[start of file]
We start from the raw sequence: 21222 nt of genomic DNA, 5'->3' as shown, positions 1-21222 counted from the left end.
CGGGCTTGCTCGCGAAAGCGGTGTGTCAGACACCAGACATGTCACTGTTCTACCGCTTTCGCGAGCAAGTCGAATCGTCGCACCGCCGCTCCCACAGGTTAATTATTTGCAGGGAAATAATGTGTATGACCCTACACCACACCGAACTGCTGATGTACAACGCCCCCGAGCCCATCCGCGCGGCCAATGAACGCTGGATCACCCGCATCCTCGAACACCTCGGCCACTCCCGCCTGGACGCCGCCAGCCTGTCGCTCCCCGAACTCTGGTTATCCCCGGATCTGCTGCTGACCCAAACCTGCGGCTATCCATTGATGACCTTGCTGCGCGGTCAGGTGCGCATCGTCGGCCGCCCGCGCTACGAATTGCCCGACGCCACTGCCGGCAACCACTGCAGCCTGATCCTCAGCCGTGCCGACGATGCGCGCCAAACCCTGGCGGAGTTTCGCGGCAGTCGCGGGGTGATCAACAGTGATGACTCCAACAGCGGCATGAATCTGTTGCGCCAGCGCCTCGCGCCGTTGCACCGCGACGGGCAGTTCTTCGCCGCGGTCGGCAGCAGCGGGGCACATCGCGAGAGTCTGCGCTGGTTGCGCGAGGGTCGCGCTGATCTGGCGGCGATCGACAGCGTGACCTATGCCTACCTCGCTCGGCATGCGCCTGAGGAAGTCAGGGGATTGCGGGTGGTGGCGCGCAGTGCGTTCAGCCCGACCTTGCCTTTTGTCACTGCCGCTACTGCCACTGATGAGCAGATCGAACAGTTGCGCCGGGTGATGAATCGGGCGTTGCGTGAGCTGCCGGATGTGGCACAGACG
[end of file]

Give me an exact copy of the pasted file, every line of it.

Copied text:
We start from the raw sequence: 21222 nt of genomic DNA, 5'->3' as shown, positions 1-21222 counted from the left end.
CGGGCTTGCTCGCGAAAGCGGTGTGTCAGACACCAGACATGTCACTGTTCTACCGCTTTCGCGAGCAAGTCGAATCGTCGCACCGCCGCTCCCACAGGTTAATTATTTGCAGGGAAATAATGTGTATGACCCTACACCACACCGAACTGCTGATGTACAACGCCCCCGAGCCCATCCGCGCGGCCAATGAACGCTGGATCACCCGCATCCTCGAACACCTCGGCCACTCCCGCCTGGACGCCGCCAGCCTGTCGCTCCCCGAACTCTGGTTATCCCCGGATCTGCTGCTGACCCAAACCTGCGGCTATCCATTGATGACCTTGCTGCGCGGTCAGGTGCGCATCGTCGGCCGCCCGCGCTACGAATTGCCCGACGCCACTGCCGGCAACCACTGCAGCCTGATCCTCAGCCGTGCCGACGATGCGCGCCAAACCCTGGCGGAGTTTCGCGGCAGTCGCGGGGTGATCAACAGTGATGACTCCAACAGCGGCATGAATCTGTTGCGCCAGCGCCTCGCGCCGTTGCACCGCGACGGGCAGTTCTTCGCCGCGGTCGGCAGCAGCGGGGCACATCGCGAGAGTCTGCGCTGGTTGCGCGAGGGTCGCGCTGATCTGGCGGCGATCGACAGCGTGACCTATGCCTACCTCGCTCGGCATGCGCCTGAGGAAGTCAGGGGATTGCGGGTGGTGGCGCGCAGTGCGTTCAGCCCGACCTTGCCTTTTGTCACTGCCGCTACTGCCACTGATGAGCAGATCGAACAGTTGCGCCGGGTGATGAATCGGGCGTTGCGTGAGCTGCCGGATGTGGCACAGACG